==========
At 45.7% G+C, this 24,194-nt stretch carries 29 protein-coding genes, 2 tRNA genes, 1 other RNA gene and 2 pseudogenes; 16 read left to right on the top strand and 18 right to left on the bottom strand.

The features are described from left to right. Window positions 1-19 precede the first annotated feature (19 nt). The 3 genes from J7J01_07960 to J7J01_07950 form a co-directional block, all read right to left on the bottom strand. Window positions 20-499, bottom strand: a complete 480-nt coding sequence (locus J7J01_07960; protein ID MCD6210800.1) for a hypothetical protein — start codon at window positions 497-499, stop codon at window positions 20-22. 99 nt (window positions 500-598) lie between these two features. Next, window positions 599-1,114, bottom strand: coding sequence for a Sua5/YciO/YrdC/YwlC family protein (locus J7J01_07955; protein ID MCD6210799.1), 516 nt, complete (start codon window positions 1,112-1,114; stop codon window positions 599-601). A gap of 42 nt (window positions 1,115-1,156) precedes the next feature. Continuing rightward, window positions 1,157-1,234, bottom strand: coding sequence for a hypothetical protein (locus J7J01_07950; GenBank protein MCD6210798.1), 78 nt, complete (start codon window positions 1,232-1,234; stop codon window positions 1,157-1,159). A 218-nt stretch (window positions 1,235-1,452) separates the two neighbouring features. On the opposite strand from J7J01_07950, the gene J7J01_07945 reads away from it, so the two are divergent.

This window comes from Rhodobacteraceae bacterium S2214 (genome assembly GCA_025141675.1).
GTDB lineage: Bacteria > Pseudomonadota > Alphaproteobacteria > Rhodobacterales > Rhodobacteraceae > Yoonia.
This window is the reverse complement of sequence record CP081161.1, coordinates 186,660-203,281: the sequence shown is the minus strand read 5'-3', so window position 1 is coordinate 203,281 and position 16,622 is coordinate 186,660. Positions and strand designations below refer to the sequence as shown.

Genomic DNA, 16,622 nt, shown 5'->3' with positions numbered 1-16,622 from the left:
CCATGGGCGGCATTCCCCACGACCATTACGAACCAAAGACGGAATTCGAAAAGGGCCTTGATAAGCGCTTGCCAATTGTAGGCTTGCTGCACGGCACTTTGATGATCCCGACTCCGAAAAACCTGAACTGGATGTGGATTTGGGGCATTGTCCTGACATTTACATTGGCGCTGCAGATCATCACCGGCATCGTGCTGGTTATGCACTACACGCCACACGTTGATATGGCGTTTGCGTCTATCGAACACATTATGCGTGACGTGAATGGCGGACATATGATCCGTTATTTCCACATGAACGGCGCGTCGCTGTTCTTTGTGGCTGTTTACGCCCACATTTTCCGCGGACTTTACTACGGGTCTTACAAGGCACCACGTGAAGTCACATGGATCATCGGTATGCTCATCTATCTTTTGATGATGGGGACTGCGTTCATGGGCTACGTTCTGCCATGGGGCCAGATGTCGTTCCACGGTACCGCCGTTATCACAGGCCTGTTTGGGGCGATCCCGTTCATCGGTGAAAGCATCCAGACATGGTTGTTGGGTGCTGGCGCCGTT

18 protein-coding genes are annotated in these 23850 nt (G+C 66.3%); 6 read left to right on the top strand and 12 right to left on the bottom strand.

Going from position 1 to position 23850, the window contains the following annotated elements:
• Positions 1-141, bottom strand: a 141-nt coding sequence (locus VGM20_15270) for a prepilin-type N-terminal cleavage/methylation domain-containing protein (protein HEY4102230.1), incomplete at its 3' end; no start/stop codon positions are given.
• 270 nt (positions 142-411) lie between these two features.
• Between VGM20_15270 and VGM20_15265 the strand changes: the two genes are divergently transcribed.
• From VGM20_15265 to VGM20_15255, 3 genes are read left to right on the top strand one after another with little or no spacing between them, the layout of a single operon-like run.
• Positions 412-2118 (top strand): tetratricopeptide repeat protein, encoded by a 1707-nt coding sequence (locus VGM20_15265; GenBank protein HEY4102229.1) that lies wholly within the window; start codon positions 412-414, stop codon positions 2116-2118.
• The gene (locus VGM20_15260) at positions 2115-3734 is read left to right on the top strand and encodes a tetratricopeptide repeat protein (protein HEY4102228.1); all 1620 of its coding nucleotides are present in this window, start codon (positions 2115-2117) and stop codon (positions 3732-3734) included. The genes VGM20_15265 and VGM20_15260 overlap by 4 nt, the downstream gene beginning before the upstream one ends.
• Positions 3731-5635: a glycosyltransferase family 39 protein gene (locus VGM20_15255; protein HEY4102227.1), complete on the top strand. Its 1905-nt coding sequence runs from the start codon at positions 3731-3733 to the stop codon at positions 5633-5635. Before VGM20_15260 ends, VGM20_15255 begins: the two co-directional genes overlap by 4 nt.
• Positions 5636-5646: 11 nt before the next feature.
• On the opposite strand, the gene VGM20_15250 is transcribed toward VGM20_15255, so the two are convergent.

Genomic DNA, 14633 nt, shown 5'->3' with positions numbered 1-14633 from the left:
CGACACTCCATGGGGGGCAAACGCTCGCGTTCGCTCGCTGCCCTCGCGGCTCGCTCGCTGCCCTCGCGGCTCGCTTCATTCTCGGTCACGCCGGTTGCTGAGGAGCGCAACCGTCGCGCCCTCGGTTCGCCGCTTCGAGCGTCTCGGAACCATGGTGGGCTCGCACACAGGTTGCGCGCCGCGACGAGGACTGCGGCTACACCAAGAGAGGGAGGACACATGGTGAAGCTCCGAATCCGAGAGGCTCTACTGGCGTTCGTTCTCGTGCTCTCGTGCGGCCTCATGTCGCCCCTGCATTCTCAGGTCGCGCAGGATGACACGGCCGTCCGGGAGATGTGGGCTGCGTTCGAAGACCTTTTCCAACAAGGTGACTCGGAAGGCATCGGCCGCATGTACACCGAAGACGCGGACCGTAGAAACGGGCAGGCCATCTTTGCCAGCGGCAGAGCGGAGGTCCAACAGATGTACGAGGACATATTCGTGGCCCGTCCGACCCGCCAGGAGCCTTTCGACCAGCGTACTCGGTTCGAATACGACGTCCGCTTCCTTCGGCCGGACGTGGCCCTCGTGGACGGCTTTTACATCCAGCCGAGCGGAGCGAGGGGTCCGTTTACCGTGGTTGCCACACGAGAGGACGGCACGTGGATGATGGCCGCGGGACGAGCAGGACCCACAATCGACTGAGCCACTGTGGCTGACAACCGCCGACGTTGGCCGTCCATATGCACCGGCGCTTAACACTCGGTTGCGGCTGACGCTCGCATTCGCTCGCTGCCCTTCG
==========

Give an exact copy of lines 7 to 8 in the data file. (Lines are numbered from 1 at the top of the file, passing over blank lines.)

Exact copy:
CCATGGGCGGCATTCCCCACGACCATTACGAACCAAAGACGGAATTCGAAAAGGGCCTTGATAAGCGCTTGCCAATTGTAGGCTTGCTGCACGGCACTTTGATGATCCCGACTCCGAAAAACCTGAACTGGATGTGGATTTGGGGCATTGTCCTGACATTTACATTGGCGCTGCAGATCATCACCGGCATCGTGCTGGTTATGCACTACACGCCACACGTTGATATGGCGTTTGCGTCTATCGAACACATTATGCGTGACGTGAATGGCGGACATATGATCCGTTATTTCCACATGAACGGCGCGTCGCTGTTCTTTGTGGCTGTTTACGCCCACATTTTCCGCGGACTTTACTACGGGTCTTACAAGGCACCACGTGAAGTCACATGGATCATCGGTATGCTCATCTATCTTTTGATGATGGGGACTGCGTTCATGGGCTACGTTCTGCCATGGGGCCAGATGTCGTTCCACGGTACCGCCGTTATCACAGGCCTGTTTGGGGCGATCCCGTTCATCGGTGAAAGCATCCAGACATGGTTGTTGGGTGCTGGCGCCGTT

18 protein-coding genes are annotated in these 23850 nt (G+C 66.3%); 6 read left to right on the top strand and 12 right to left on the bottom strand.